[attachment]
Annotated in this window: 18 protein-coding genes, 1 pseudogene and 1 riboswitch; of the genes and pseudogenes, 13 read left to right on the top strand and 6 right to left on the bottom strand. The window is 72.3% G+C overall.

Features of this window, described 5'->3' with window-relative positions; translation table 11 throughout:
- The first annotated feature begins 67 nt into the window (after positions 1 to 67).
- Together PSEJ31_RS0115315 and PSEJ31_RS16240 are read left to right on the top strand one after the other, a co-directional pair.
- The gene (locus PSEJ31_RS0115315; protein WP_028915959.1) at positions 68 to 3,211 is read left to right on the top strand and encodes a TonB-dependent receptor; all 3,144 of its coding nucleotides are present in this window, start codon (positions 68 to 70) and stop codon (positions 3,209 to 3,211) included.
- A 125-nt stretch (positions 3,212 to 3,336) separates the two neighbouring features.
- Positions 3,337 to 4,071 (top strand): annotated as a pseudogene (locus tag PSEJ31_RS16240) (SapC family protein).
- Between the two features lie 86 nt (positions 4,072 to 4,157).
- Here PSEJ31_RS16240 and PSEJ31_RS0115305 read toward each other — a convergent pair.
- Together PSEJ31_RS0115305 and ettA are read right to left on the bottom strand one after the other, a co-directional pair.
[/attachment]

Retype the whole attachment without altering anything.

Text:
Annotated in this window: 18 protein-coding genes, 1 pseudogene and 1 riboswitch; of the genes and pseudogenes, 13 read left to right on the top strand and 6 right to left on the bottom strand. The window is 72.3% G+C overall.

Features of this window, described 5'->3' with window-relative positions; translation table 11 throughout:
- The first annotated feature begins 67 nt into the window (after positions 1 to 67).
- Together PSEJ31_RS0115315 and PSEJ31_RS16240 are read left to right on the top strand one after the other, a co-directional pair.
- The gene (locus PSEJ31_RS0115315; protein WP_028915959.1) at positions 68 to 3,211 is read left to right on the top strand and encodes a TonB-dependent receptor; all 3,144 of its coding nucleotides are present in this window, start codon (positions 68 to 70) and stop codon (positions 3,209 to 3,211) included.
- A 125-nt stretch (positions 3,212 to 3,336) separates the two neighbouring features.
- Positions 3,337 to 4,071 (top strand): annotated as a pseudogene (locus tag PSEJ31_RS16240) (SapC family protein).
- Between the two features lie 86 nt (positions 4,072 to 4,157).
- Here PSEJ31_RS16240 and PSEJ31_RS0115305 read toward each other — a convergent pair.
- Together PSEJ31_RS0115305 and ettA are read right to left on the bottom strand one after the other, a co-directional pair.